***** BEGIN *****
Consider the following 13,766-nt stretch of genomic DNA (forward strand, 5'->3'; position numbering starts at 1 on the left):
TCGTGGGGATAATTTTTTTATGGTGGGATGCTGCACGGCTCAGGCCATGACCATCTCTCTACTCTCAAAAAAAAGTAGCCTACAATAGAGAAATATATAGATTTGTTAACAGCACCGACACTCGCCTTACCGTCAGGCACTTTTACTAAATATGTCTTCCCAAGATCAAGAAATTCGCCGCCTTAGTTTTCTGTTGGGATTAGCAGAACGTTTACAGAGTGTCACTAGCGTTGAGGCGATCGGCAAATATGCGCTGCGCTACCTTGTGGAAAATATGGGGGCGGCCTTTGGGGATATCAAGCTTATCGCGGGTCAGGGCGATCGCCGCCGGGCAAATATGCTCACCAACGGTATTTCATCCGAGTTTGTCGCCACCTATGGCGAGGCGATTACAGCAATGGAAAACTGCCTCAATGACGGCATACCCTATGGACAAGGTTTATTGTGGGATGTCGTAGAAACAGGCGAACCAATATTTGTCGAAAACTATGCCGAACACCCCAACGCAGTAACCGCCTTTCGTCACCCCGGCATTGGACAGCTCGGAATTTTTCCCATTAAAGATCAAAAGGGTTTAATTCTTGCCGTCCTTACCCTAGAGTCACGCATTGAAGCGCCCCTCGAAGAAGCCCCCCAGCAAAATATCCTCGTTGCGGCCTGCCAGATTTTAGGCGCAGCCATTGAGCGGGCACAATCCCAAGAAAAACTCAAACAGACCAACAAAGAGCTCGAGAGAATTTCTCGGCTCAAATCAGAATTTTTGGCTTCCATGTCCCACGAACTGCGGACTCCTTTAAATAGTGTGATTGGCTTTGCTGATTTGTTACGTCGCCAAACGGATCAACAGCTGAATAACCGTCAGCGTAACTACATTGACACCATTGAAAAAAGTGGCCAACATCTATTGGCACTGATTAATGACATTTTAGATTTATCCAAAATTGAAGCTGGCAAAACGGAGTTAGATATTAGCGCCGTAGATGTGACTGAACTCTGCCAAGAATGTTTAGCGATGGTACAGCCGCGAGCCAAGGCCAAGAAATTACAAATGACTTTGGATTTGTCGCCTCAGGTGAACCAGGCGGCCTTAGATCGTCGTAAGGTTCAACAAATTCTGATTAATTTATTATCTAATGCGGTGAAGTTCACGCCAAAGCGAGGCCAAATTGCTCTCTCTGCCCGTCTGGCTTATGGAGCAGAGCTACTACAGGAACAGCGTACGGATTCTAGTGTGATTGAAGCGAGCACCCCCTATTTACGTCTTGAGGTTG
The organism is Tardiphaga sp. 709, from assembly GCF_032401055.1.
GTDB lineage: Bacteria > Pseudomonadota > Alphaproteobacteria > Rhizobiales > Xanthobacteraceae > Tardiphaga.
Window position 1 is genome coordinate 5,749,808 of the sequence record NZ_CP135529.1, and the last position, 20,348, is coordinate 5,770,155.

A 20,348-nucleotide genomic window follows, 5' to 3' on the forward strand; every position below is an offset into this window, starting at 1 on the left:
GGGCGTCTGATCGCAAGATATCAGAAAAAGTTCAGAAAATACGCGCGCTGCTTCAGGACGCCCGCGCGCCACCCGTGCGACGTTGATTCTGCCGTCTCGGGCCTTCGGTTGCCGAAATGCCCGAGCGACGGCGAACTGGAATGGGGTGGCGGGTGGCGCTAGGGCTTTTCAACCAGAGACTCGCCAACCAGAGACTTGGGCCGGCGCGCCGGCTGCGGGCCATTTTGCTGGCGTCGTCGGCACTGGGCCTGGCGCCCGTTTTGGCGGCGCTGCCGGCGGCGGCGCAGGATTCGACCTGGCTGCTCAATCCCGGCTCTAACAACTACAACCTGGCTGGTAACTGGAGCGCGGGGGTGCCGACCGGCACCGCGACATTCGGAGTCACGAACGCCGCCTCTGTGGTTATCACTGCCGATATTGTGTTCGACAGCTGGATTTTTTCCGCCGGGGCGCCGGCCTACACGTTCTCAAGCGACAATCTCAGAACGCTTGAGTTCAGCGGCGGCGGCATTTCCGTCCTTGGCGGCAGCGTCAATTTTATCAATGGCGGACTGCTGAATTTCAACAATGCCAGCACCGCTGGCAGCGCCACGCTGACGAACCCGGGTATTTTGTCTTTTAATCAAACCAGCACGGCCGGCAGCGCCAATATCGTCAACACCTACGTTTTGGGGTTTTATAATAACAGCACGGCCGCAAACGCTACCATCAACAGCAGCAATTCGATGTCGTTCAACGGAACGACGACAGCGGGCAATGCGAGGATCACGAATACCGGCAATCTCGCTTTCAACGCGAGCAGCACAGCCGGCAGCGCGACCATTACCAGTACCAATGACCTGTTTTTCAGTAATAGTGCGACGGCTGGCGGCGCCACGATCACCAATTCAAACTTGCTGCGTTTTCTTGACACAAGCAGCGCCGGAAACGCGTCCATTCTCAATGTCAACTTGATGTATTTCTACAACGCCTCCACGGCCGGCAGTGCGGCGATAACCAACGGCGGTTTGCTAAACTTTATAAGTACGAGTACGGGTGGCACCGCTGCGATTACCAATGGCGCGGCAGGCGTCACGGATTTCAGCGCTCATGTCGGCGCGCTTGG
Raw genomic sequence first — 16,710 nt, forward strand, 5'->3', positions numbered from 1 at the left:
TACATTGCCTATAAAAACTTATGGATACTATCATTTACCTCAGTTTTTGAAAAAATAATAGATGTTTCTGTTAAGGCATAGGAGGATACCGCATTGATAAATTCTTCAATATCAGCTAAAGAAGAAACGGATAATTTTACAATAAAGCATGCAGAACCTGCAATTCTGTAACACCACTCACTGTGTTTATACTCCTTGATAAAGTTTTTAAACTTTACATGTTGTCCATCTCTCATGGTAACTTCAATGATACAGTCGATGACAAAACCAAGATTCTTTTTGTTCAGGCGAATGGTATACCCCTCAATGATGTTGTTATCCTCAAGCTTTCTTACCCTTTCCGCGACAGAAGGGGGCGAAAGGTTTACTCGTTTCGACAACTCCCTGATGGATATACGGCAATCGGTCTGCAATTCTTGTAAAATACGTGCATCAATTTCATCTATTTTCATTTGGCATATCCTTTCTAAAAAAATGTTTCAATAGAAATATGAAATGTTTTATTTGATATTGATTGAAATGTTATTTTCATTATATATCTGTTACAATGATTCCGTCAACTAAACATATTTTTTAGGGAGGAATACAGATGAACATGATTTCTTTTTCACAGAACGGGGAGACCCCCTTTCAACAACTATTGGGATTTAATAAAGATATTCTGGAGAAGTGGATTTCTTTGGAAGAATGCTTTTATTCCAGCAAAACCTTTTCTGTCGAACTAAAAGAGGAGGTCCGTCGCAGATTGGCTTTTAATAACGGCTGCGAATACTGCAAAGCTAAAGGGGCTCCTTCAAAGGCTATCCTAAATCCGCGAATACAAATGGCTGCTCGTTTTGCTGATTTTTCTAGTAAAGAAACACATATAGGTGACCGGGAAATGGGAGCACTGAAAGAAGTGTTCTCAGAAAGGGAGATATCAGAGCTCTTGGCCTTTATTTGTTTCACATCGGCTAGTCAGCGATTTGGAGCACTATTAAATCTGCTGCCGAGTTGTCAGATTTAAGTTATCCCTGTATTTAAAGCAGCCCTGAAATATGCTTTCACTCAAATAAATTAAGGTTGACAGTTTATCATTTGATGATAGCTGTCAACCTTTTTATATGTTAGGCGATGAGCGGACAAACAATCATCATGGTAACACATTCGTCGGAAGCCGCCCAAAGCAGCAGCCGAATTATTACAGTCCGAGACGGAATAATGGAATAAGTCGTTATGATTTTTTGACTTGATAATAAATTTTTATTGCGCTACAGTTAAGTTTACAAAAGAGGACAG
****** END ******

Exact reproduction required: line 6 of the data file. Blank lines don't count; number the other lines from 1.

A 20,348-nucleotide genomic window follows, 5' to 3' on the forward strand; every position below is an offset into this window, starting at 1 on the left: